Decatur County Sheriff’s deputies teamed up with officers from other agencies to help rescue three men who became stranded in the wilderness overnight after their canoe capsized on Mosquito Creek in the remote southwestern part of the county.
The three men were later identified as 39-year-old Michael Bishop, 21-year-old Jonathan White and 17-year-old Joshua White, all of whom live in the area of where they went missing, according to Undersheriff Wendell Cofer, who was part of the large team of officers who looked for the men.
The three men put their canoe into Mosquito Creek, which loops across the Georgia-Florida line, at a landing off Georgia 97 South at around 1 p.m. Monday. Their plan was to canoe a stretch of the river and come out at a point off 7 Bridges Road at around 7 p.m. to 9 p.m., just before dark, according to Cofer.
However, something went wrong and their canoe capsized before they reached their intended destination. Around 10 p.m., when the canoers hadn’t shown up to be picked up, one of the men’s relatives called 911 to report them as missing.
The men were not reachable by cell phone because they had turned their phones off at around 1 p.m. to conserve battery. Some phones, smartphones in particular, can burn through a lot of juice searching for a cellular signal, and in the extreme southwest corner of the county, there is essentially no service, Cofer said.
Cofer was one of the first deputies notified, and he called upon the Sheriff’s Office Rescue team, led by Captain Tommy Rentz. Soon after, Georgia Department of Natural Resources Law Enforcement rangers Sgt. Rick Sellars and Steve Thomas joined the search. The DNR has a patrol boat, but it couldn’t be put into Mosquito Creek because it has a number of logs and shallow spots, Cofer said.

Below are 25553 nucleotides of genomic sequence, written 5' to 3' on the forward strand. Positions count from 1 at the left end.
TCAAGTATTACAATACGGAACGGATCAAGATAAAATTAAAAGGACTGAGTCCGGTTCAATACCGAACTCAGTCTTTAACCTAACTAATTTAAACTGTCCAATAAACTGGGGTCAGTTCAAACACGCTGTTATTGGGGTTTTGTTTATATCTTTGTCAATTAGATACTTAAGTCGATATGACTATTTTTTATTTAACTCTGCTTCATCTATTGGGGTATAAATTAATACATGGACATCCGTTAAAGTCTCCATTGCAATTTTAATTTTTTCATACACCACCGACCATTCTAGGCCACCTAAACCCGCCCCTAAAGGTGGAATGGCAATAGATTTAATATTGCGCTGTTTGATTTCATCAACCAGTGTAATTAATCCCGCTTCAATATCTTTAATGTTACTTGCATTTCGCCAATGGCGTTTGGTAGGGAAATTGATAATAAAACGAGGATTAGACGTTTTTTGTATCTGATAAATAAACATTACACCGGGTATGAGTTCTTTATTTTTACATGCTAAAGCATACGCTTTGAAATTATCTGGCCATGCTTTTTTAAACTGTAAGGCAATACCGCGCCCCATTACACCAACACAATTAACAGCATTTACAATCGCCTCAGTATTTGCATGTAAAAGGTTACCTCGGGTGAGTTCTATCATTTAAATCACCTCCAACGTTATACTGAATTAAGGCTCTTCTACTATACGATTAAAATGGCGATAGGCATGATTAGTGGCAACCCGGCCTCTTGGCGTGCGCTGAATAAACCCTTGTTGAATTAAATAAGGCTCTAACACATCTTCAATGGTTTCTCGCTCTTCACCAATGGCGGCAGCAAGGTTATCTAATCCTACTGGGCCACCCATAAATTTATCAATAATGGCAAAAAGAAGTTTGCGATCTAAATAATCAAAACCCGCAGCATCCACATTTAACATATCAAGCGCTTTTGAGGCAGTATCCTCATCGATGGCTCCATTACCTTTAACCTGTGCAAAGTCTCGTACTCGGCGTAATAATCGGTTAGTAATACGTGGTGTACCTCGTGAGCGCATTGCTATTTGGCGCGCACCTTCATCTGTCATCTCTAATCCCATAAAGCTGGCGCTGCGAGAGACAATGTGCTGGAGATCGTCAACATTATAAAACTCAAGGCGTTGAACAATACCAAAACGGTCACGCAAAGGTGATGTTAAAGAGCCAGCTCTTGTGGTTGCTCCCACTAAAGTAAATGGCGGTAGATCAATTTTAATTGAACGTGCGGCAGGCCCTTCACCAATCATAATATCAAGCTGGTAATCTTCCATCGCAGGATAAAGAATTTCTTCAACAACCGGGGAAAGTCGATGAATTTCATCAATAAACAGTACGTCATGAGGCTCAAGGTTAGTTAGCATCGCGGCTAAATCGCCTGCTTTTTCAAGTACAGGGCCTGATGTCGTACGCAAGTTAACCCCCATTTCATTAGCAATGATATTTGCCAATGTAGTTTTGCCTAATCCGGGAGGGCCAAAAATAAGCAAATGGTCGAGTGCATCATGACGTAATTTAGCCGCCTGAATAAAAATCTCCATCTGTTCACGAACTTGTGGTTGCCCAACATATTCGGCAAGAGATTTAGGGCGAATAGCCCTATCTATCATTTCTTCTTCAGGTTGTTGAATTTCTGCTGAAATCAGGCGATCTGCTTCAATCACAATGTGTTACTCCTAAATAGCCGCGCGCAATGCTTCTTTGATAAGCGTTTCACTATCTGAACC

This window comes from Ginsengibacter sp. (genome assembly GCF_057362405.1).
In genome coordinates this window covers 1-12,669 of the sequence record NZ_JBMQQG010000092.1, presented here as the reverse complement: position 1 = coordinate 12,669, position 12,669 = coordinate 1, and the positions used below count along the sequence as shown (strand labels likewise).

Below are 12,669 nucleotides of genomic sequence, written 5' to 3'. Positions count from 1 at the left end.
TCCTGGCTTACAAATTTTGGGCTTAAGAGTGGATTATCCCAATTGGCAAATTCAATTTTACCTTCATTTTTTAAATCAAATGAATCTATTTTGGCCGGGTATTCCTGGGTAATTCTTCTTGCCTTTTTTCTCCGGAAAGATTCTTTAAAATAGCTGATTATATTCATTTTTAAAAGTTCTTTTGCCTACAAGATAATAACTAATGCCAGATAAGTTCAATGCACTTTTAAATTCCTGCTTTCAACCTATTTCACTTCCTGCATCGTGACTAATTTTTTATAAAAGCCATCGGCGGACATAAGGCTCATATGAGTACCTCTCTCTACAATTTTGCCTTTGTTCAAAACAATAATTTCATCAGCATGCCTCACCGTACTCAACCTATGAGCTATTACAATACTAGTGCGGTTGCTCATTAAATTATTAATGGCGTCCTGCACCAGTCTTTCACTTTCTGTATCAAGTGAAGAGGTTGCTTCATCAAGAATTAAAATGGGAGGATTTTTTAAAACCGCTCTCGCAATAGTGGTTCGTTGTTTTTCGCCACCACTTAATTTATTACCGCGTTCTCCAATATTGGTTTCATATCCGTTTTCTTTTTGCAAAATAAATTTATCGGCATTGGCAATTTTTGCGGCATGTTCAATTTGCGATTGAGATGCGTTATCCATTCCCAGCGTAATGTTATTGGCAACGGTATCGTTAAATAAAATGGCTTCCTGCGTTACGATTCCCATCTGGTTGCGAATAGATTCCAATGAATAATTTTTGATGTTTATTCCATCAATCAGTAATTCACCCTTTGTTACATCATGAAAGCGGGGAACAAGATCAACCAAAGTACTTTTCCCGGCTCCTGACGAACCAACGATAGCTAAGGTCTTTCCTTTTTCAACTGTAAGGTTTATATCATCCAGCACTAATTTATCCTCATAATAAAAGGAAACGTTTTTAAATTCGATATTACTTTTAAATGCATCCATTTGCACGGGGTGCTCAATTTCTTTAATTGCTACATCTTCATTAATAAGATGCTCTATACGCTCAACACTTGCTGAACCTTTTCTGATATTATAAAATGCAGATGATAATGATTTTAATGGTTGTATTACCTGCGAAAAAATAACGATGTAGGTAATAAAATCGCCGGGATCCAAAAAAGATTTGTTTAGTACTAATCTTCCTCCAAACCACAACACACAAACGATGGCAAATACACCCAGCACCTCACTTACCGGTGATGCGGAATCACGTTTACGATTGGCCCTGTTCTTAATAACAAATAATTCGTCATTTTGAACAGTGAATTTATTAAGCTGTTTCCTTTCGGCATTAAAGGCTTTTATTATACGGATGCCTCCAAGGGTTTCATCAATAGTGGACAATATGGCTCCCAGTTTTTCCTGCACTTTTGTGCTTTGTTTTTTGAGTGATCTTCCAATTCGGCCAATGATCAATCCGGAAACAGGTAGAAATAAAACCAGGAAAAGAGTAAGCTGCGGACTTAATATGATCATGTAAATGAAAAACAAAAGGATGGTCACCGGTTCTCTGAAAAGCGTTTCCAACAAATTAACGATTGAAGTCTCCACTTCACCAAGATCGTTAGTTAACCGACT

State troopers from the Georgia State Patrol’s Colquitt post called for assistance from a GSP helicopter in Perry, Ga. It took off but had to turn back because of fog at around 1 a.m. Another GSP helicopter attempted to launch from Reidsville in southeast Georgia but had to cancel because of weather.
“At this point, they had been missing for several hours and it was unknown what had happened to them,” Cofer said. “You can’t assume that they’re alright and not treat the situation with urgency, especially because of the remote area they were in.”
The missing men reached the shore after capsizing and attempted to walk out of the woods, but when it became dark outside, they decided to camp out for the night before walking further. They turned their cell phone back on, but were unable to call anyone.
Sheriff’s deputies contacted Verizon Wireless and requested the company do an emergency “ping” of the men’s cell phones from nearby cell towers; a successful ping can help triangulate where a cell phone is physically located.However, the pings were done three times during the night with no result, Cofer said.
Sheriff’s deputies and other officers on the ground used spot lights, flashing blue lights, sirens and patrol cars’ PA systems to try and make contact with the men. The hope was that the missing men might hear or see the deputies from a distance and call out.
In another attempt to find the missing men, Decatur County Sheriff Wiley Griffin contacted Jackson County (Fla.) Sheriff Lou Roberts in Marianna, Fla. and asked for help. Sheriff Roberts sent his chief deputy, Donnie Branch, and two pilots to man a helicopter operated by the Jackson County Sheriff’s Office. The helicopter reached the area just before daylight.
As the sun rose, Decatur County Sheriff’s Deputy Tommy Rentz and Sgt. Rick Sellars of the Georgia DNR hopped on ATVs and began looking for the men in the woods, near the creek bed. They didn’t have to look too long, and were relieved to find the missing men unharmed at approximately 8 a.m. Tuesday, Cofer said.
Our take: Decatur County is the tenth-largest county in terms of area in the state of Georgia, and also one of the state’s most rural counties. Because the county is a prime spot for hunting, fishing and boating, it’s not uncommon that people find themselves lost due to a variety of circumstances. Often times, the outcome is tragic. However, it’s reassuring to know that the Decatur County Sheriff’s Office, the Georgia Department of Natural Resources and their partner law enforcement agencies have equipment and trained personnel in place to help search for missing persons, when needed.